With hyperthyroidism the thyroid glands become enlarged. However, the enlargement is generally benign or non-malignant type of growth. The normal thyroid glands are extremely small so that enlarged glands are most often undetectable by feeling for them. On occasion your veterinarian may be able to feel enlarged glands but would still need additional diagnostics to confirm hyperthyroidism.
There no known specific cat breeds that are affected more often and investigations have failed to correlate any environmental or dietary risk factors leading to hyperthyroidism. Therefore, any cat that lives past middle age, about 7 or 8, has the possibility of developing this condition.
One major organ affected by overactive thyroid glands is the heart. The heart is stimulated to beat faster and harder than normal, which causes an abnormal enlargement of the heart. Consequently, high blood pressure develops in many cats with hyperthyroidism, which also leads to other unwanted medical conditions. On physical exam, many affected cats will have a very distinct heart murmur that can be heard by a veterinarian through a stethoscope.
The classical case of hyperthyroidism is a cat that is approximately 10 years old or older and has been losing a lot of weight. Mostly, such cats will eat extremely well and still continue to lose weight. Their metabolism has been greatly increased to the point of not being able to maintain their weight no matter how much they eat.
Sometimes, the weight loss is so gradual that the owners may not really notice it until it has progressed to severe. Other symptoms that may or may not occur in cats with hyperthyroidism are drinking a lot of water, urinating a lot, periodic vomiting or diarrhea, and their fur may appear unkempt. Of course, these symptoms are also signs of lots of other illnesses.
Fortunately, hyperthyroidism can be diagnosed fairly easily with a simple blood test to measure the levels of their thyroid hormone. An in-house blood machine can determine if your cat has high thyroid hormones in a matter of 30 or 40 minutes. Other blood tests as well as a physical exam, urinalysis, EKG, and heart ultrasound can be very helpful to evaluate the overall health of your cat.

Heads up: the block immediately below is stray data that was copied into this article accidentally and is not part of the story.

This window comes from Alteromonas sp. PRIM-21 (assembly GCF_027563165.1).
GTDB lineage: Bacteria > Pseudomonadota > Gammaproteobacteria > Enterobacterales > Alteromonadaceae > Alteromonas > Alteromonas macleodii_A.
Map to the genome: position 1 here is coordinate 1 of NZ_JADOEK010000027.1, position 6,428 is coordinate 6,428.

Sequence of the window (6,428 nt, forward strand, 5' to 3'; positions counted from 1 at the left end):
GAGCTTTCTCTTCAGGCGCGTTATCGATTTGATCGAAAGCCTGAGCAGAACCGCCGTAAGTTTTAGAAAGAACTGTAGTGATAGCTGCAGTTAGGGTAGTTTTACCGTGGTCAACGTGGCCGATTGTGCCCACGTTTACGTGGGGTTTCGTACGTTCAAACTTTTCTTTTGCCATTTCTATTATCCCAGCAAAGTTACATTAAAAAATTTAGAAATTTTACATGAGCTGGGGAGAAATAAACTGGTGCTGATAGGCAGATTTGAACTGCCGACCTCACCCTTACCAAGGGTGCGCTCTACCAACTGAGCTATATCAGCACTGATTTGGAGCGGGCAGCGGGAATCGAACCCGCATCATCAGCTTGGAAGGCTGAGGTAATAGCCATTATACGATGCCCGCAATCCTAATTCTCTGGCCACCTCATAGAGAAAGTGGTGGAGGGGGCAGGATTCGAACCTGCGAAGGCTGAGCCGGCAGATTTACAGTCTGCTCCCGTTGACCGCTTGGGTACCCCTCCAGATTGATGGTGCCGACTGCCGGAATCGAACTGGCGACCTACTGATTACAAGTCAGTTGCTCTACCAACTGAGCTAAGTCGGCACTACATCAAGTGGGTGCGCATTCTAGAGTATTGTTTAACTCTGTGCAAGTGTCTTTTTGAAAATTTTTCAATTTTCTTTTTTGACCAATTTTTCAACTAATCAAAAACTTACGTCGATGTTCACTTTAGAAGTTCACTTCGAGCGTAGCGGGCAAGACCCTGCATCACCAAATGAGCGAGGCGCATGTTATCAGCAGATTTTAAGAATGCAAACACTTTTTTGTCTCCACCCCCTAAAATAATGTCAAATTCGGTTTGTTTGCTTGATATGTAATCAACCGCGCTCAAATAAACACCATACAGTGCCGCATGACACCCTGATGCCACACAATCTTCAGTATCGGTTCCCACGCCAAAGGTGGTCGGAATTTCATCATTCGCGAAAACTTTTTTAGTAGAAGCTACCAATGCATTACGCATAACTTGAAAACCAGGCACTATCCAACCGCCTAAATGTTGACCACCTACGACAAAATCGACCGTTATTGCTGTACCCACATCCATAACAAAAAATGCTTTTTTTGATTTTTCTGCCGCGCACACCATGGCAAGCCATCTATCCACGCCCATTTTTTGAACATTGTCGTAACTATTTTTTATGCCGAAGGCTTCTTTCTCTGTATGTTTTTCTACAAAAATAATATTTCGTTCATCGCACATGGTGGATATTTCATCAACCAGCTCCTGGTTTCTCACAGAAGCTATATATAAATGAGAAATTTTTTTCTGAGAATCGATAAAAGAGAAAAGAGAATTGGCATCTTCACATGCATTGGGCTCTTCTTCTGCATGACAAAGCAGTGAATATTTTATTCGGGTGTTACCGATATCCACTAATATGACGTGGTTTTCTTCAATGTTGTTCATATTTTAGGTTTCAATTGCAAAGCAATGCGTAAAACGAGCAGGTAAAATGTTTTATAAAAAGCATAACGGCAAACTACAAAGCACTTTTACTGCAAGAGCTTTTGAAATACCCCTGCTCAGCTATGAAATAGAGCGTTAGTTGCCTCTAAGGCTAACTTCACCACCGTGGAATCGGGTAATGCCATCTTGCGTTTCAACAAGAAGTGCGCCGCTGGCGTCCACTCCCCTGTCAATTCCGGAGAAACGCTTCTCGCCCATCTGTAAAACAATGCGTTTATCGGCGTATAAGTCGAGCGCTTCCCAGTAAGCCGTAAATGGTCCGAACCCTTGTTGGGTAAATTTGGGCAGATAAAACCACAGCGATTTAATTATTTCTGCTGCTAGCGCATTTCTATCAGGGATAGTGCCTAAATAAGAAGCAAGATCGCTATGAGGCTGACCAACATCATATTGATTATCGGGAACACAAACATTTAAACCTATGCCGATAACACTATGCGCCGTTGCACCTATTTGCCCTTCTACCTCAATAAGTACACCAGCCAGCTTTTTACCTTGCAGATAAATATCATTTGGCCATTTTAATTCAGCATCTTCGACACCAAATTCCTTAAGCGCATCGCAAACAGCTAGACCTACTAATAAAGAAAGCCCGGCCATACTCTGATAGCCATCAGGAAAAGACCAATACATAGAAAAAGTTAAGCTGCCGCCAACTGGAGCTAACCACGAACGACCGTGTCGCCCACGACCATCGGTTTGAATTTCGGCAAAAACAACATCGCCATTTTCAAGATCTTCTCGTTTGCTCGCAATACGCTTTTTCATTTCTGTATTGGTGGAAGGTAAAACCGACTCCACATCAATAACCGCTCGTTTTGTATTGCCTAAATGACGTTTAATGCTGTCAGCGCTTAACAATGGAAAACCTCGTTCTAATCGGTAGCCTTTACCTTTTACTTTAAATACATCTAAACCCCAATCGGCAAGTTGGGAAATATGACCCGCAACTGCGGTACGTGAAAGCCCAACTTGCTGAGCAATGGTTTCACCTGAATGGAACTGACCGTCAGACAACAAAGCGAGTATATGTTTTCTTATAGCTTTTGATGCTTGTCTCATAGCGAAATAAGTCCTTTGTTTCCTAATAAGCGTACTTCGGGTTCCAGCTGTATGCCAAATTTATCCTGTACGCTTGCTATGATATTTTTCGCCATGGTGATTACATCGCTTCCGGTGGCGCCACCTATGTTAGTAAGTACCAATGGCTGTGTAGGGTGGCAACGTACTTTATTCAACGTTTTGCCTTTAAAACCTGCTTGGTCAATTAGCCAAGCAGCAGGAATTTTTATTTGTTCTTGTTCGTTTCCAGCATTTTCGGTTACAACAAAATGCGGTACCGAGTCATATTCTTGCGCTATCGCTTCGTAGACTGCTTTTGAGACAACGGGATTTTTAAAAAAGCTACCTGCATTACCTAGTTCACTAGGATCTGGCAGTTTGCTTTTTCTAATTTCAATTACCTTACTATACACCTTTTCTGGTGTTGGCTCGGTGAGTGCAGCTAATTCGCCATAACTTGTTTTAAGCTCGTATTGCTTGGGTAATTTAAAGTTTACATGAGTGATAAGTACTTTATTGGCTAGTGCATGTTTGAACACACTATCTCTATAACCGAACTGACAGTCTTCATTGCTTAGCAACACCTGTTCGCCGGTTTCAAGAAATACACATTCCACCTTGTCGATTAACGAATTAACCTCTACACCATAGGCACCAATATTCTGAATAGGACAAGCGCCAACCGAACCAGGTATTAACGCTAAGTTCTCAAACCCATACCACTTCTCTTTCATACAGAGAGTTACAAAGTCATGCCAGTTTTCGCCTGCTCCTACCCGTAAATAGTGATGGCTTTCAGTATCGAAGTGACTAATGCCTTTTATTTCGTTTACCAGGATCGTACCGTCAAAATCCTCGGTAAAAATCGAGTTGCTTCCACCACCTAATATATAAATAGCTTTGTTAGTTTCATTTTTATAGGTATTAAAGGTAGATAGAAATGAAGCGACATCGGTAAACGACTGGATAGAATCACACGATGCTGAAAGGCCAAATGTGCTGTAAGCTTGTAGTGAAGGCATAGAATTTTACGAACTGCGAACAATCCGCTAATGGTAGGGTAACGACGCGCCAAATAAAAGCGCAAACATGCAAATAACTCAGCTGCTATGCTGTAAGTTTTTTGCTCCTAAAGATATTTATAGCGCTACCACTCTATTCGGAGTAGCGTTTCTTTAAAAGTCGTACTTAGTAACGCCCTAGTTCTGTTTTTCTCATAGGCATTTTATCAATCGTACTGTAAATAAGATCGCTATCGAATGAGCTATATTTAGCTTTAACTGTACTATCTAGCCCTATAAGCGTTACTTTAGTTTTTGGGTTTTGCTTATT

Additionally, fortunate is the fact that most cases of hyperthyroidism are very treatable with favorable results. There are three basic ways to treat this condition.
The first method is very effective by using radioactive iodine injections to destroy all abnormal thyroid tissue. The problem is the treatment requires one or two weeks of hospitalization at a veterinary hospital licensed to administer radiation therapy. This method is extremely expensive.
Secondly, surgery may be performed to remove one or both of the thyroid glands. Again, this treatment is very expensive and must be performed by a specialist. Also, most hyperthyroid cats are older and may be greater risk for anesthesia.
The third method of treatment involves an oral medication that can control the effects of the overactive thyroid gland. The medicine blocks the production of excess thyroid hormone instead of destroying the abnormal thyroid tissue. This treatment method usually works very well as long as the owner is able to orally medicate their cat every day. More blood tests can be performed to measure the amount of thyroid hormone and whether or not the dosage is correct.
If you have an older cat that begins losing weight despite still eating well, see your veterinarian to ensure your cat lives a long, healthy, and happy life.